It’s been a bit of a struggle over the past few years for jazz music in Sydney, competing with its counterpart scene in Melbourne, where the list of venues keeps growing and growing. Finally Sydney will get a club setting that may just galvanise the whole scene with Foundry616.
“A foundry is a place where heat turns raw minerals like iron ore into iron and then steel. It always reminded me of the intensity, heat and power of jazz when played in a particular way,” explains club owner Peter Rechniewski.
“I added part of the building’s number to give that a highlight,” adds Rechniewski.
“There will be a place where young musicians can develop their talents, for them to hear the more established musicians play on a regular basis and even to jam with them at different times,” explains leading Jazz musician Dale Barlow, who will be performing at the club on opening night.
“I’m using a very young and gifted band this time, all rising stars on their respective instruments. We’re just going to play things we like, and hopefully other people will like too. Nothing too far out, a variety of Standards, some of the great ballads, originals, all kinds of things really,” adds Barlow.
The night will be something of a comeback for Barlow, who has just recently returned to Australia after representing at International Jazz Day in Turkey. On top of that is a lengthy time out of the game with recurring back problems that almost forced him to give up the saxophone.
“It was really scary, I didn’t know how successful the operation would be, or whether I’d have enough dexterity to ever play the saxophone properly again. I had no choice other than to go ahead with it though. After a while, I couldn’t hold a pen without dropping it, and I had problems even signing my name,” he explains.
“For years I’d been playing on automatic, partly in denial that anything was wrong as I didn’t want to put my career on hold or turn down any great gigs. So this Jazz Day gig was a great way to start getting back in the groove after about a year away, pretty cheeky really to be getting up with all those great musicians after a year of no practice.”
Jazz fans in Sydney can only be optimistic about the opening and that’s certainly a view that club owner Rechniewski shares, “It’s clear to me that there is a resurgence of interest in jazz and jazz related music taking place.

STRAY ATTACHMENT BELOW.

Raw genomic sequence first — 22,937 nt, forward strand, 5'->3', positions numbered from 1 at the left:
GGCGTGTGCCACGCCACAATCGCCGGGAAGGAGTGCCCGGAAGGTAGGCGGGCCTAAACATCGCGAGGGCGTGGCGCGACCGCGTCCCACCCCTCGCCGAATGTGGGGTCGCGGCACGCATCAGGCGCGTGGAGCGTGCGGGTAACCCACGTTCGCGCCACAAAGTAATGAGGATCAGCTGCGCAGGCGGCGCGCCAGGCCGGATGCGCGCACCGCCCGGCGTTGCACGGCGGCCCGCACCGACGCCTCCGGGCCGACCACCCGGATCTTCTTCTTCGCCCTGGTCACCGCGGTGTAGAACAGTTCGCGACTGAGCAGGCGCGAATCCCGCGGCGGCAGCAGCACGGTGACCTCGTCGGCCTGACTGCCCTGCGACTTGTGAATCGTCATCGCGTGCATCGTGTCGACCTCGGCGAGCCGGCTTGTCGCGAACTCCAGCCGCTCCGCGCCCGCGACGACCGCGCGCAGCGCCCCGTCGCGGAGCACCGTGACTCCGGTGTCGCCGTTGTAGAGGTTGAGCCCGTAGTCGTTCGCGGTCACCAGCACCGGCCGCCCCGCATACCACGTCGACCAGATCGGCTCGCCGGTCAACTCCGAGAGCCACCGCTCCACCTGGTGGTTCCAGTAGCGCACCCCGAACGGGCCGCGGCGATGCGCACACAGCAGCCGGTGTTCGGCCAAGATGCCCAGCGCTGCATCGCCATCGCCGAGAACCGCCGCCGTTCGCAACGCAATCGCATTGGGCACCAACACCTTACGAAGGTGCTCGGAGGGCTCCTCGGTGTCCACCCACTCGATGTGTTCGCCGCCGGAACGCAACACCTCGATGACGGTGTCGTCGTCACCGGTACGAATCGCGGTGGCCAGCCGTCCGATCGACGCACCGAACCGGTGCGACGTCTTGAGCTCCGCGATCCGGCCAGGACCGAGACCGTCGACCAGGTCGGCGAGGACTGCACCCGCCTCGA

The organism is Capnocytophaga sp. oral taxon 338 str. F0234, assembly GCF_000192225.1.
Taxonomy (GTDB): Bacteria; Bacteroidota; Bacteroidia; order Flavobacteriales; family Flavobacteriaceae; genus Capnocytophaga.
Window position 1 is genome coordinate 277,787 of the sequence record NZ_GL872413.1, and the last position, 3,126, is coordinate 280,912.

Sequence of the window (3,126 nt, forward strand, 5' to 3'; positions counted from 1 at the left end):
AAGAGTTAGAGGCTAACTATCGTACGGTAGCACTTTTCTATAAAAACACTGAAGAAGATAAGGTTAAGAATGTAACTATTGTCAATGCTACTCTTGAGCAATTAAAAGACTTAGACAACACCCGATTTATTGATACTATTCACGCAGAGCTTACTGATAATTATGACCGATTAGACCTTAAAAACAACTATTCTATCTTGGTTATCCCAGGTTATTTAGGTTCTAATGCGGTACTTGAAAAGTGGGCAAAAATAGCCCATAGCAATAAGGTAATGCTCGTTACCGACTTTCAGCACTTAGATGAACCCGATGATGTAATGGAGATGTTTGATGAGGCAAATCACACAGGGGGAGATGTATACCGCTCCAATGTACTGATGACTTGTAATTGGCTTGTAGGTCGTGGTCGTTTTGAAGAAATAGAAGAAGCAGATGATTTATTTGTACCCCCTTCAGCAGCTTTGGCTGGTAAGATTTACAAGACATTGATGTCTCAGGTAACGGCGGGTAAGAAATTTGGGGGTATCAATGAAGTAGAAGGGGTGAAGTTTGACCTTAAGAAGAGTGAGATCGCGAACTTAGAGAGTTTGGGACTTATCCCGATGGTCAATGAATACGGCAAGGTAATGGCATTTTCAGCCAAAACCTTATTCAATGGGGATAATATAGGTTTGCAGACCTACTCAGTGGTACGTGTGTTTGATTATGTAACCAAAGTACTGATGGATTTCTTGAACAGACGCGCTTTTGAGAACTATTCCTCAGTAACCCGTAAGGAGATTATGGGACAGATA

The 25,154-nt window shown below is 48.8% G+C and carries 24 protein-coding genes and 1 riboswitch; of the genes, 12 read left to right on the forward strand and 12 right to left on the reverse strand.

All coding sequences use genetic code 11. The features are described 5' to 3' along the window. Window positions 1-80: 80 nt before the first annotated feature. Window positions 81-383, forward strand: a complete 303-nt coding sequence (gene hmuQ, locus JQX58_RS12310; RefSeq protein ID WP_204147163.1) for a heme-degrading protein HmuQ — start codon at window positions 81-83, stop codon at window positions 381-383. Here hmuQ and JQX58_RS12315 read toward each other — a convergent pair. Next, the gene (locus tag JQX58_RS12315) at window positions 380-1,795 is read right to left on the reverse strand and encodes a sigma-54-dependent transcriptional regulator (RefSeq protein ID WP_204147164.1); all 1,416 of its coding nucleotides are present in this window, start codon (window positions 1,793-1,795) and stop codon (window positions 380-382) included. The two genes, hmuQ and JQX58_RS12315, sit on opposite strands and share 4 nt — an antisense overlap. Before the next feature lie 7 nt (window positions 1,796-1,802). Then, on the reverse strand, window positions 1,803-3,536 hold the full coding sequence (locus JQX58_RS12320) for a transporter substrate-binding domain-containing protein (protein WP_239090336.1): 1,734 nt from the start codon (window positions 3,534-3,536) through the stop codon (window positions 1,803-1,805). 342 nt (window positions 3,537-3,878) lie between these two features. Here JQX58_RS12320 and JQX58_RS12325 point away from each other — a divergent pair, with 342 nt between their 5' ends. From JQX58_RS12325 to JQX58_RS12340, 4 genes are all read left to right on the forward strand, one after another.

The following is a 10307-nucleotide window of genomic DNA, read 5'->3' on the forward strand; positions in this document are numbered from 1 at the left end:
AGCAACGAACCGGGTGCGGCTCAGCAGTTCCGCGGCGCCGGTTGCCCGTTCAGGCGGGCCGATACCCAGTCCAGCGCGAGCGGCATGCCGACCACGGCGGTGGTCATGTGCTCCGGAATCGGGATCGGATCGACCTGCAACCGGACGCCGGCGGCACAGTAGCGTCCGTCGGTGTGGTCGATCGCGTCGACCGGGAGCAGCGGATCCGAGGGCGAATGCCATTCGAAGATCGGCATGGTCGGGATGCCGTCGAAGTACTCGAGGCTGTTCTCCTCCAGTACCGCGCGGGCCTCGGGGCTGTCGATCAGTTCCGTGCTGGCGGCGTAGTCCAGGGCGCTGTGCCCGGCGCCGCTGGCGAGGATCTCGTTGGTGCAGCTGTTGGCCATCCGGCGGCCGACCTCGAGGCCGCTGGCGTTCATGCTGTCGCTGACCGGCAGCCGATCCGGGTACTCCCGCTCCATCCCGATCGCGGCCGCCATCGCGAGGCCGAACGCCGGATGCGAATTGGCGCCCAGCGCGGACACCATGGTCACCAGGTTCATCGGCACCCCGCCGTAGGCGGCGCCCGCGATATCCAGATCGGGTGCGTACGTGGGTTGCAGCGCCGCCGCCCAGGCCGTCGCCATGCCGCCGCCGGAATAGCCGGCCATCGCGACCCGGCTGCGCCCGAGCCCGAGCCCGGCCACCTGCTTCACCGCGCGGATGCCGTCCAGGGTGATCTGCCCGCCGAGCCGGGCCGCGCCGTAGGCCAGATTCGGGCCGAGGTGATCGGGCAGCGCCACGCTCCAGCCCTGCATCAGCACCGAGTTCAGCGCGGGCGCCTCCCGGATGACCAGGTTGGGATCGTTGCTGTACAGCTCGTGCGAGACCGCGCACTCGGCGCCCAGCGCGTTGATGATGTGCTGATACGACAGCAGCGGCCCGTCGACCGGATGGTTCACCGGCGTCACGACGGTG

“I think there are many young listeners out there who are interested in diverse musical experiences. They’re primarily into rock music but don’t reject other genres just because they haven’t heard them played on Triple-J or FBi,” he continues.
“They want to hear various ethnic musical traditions even in more western-influenced guises, folk, electronica, new classical music and they are interested in jazz and jazz related music. There are many very sophisticated young music fans out there and I am sure they will find many things we programme at Foundry616 appealing and exciting. Their support will increase the jazz audience.”
Gerard Masters of Eon Beats who will also be performing at Foundry 616 in July believes that the jazz community in Sydney has a big part to play in making the club a success.
“In order to support such a venture, in general people need to be going out a lot more and supporting live music. Staying home and watching reality TV needs to be made illegal.”
For club owner Rechniewski, it’s very important that the venue appeals to fans of jazz young and old.
“When there are good venues operating successfully, it’s a source of pride for the jazz community as a whole. It proves that the music has social value too. Foundry616 has a very contemporary feel, the decor doesn’t scream ‘jazz club’ yet there is no doubt that it’s a place where great music will be made,” he shares.
“We spent a lot of time thinking about the fit-out and decor and we think the way it looks and feels will appeal to the young music enthusiast yet at the same time we’ve kept an eye on what the long-time jazz fan wants from a club too.”
Rechniewski has high hopes for the club and with Sydney on the cusp of a jazz scene renaissance there is no reason why he shouldn’t.
“I want it to be part of the fabric of the Sydney music scene, in a way that people will look upon it as the leading club in Sydney when Sydney itself, has once again, become the most important jazz centre in the country.” (AH)
Opens July 5, Foundry 616, 616 Harris Street, Ultimo; Dale Barlow, $20, foundry616.com.au
BY ANDREW HODGSON